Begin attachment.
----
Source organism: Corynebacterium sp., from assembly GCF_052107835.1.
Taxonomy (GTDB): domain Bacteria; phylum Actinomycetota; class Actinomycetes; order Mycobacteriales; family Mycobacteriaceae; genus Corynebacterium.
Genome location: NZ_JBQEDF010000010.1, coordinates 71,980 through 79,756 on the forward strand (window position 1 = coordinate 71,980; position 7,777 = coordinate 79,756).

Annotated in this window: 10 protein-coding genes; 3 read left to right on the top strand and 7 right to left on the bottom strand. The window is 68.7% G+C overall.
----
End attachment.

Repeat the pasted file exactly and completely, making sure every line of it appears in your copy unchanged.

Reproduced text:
Source organism: Corynebacterium sp., from assembly GCF_052107835.1.
Taxonomy (GTDB): domain Bacteria; phylum Actinomycetota; class Actinomycetes; order Mycobacteriales; family Mycobacteriaceae; genus Corynebacterium.
Genome location: NZ_JBQEDF010000010.1, coordinates 71,980 through 79,756 on the forward strand (window position 1 = coordinate 71,980; position 7,777 = coordinate 79,756).

Annotated in this window: 10 protein-coding genes; 3 read left to right on the top strand and 7 right to left on the bottom strand. The window is 68.7% G+C overall.